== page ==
*H*is a hypothesis, and*D*is the data.*P(H)*is the*prior probability of H:*the probability that*H*is correct before the data*D*was seen.*P(D | H)*is the conditional probability of seeing the data*D*given that the hypothesis*H*is true.*/P(D | H)*is called the*likelihood.**P(D)*is the marginal probability of*D.**P(H | D)*is the*posterior probability:*the probability that the hypothesis is true, given the data and the previous state of belief about the hypothesis.*P(D)*is the prior probability of witnessing the data*D*under all possible hypotheses. Given any exhaustive set of mutually exclusive hypotheses*Hi*, we have:

<m>P(D) = sum{i}{}{}P(D,H_i)=sum{i}{}{}P(D|H_i)P(H_i)</m>

We can consider i here to index alternative worlds, of which there is exactly one which we inhabit,
and *Hi* is the hypothesis that we are in the world *i*. *P(D, Hi)* is then the probability that we are in the world *i* and witness the data. Since the set of alternative worlds was assumed to be mutually exclusive and exhaustive, the above formula is a case of the law of alternatives.
*P(D)* is the normalizing constant, which in many cases need not be evaluated. As a result, Bayes'
formula is often simplified to:

<m>P(H|D)alphaP(D|H) P(H)</m>

where <m>alpha</m> denotes proportionality.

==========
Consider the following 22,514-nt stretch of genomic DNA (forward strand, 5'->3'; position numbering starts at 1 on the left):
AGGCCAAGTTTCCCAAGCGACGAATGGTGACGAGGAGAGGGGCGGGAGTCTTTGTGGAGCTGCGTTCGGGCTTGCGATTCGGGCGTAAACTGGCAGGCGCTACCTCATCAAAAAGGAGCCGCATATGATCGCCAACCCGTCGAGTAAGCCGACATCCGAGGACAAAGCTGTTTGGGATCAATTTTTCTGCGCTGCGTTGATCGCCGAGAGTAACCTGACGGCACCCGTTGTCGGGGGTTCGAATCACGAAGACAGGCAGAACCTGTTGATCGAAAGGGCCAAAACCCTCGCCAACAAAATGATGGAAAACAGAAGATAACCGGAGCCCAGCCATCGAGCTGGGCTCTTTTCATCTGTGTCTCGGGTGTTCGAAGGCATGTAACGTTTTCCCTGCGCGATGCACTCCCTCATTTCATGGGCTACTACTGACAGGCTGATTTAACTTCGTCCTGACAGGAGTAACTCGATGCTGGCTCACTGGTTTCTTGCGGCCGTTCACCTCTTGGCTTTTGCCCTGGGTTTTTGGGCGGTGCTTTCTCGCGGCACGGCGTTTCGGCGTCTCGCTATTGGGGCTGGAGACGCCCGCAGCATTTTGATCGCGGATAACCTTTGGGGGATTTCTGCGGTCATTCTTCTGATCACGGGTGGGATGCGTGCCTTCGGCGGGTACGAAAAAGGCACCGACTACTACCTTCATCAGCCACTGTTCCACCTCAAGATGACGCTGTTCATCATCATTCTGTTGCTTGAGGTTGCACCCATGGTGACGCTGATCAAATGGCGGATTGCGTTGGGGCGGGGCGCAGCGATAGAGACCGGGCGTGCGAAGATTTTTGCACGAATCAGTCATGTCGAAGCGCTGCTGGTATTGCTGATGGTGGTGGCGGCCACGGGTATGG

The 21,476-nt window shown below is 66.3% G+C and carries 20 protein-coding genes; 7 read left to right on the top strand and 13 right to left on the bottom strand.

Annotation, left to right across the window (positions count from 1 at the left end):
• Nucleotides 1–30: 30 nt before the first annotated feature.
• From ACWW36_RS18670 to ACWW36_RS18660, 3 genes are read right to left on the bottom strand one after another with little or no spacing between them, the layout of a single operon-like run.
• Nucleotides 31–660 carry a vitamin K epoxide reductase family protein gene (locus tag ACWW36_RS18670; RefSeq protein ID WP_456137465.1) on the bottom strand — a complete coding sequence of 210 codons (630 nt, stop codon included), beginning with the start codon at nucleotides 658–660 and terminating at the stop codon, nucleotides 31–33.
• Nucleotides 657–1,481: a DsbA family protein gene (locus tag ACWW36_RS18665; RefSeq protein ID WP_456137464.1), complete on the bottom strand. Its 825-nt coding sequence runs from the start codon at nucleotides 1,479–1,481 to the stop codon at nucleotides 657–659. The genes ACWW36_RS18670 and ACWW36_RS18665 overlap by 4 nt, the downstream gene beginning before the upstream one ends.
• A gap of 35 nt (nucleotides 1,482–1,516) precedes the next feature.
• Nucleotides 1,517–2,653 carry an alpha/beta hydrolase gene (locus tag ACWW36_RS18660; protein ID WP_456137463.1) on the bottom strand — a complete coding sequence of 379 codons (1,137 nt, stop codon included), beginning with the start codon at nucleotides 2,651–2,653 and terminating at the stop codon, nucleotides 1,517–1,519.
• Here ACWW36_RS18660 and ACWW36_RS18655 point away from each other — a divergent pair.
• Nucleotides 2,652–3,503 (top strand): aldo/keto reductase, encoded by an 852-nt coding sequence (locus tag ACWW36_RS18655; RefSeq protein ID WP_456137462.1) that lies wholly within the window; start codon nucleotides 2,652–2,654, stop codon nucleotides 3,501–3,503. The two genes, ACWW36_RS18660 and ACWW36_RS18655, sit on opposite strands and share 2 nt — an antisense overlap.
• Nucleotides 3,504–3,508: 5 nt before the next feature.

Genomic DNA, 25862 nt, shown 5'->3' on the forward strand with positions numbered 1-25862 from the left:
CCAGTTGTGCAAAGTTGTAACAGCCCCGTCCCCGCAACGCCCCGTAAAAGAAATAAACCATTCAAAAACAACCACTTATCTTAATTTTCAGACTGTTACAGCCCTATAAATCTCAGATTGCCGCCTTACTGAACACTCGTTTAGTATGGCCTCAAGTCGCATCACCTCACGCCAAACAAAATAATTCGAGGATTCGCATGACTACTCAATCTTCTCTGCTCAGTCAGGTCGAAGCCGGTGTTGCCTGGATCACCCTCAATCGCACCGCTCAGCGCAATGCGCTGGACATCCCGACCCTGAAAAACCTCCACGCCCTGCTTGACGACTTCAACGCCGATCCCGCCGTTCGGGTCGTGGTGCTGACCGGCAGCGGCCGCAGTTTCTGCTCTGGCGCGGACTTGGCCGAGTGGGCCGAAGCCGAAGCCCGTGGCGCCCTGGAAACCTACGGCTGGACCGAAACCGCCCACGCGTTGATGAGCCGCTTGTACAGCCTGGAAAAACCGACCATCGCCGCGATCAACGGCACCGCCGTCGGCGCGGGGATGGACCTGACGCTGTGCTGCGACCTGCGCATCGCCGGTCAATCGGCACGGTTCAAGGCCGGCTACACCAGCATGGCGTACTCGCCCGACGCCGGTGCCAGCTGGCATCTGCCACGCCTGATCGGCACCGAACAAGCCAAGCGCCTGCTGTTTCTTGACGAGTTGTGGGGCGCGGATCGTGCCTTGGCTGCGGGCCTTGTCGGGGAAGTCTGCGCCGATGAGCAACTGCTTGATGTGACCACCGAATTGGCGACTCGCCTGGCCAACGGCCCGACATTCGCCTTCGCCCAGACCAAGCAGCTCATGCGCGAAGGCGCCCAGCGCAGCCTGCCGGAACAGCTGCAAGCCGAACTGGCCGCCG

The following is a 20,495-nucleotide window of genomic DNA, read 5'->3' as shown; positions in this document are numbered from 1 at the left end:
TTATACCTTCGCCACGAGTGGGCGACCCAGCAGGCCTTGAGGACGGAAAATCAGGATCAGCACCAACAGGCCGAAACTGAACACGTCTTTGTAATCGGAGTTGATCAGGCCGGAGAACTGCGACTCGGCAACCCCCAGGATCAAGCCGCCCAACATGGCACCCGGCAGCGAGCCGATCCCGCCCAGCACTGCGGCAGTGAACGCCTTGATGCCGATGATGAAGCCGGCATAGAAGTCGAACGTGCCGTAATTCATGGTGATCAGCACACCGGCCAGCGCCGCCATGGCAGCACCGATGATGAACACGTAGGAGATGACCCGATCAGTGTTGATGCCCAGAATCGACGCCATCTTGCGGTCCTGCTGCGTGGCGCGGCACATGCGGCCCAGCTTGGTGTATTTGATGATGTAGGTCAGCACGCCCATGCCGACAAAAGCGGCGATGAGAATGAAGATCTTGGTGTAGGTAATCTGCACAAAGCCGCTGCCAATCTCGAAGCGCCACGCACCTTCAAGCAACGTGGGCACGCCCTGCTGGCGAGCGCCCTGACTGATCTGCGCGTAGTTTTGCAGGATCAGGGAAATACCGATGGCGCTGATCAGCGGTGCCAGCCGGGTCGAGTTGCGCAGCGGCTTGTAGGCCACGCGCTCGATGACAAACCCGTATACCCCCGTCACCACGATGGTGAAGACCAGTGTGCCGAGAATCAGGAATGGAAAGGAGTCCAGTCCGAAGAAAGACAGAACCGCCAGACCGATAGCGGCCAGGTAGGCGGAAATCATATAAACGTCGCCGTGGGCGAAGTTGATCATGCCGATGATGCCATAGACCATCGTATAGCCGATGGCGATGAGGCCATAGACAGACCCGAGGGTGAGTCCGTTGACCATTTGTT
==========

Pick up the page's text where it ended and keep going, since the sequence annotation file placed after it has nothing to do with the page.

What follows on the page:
In general, Bayesian methods are characterized by the following concepts and procedures:

- The use of hierarchical models, and the marginalization over the values of nuisance parameters. In most cases, the computation is intractable, but good approximations can be obtained using Markov chain Monte Carlo methods.
- The
*sequential use of the Bayes' formula:*when more data becomes available after calculating a posterior distribution, the posterior becomes the next prior. Example: analysis of space launch failure rate as launches progress including analyzing near misses. - In frequentist statistics, a hypothesis is a proposition (which must be either true or false), so that the (frequentist) probability of a frequentist hypothesis is either one or zero. In Bayesian statistics, a probability
*H*represents a specific hypothesis, which may or may not be some null hypothesis.

is that property of a solution to a differential equation to remained bounded that is remain within a
certain prescribed non-infinite value or not diverge beyond a certain value.

**Safe Basin** — that region in the phase space or Poincare map where solutions remain bounded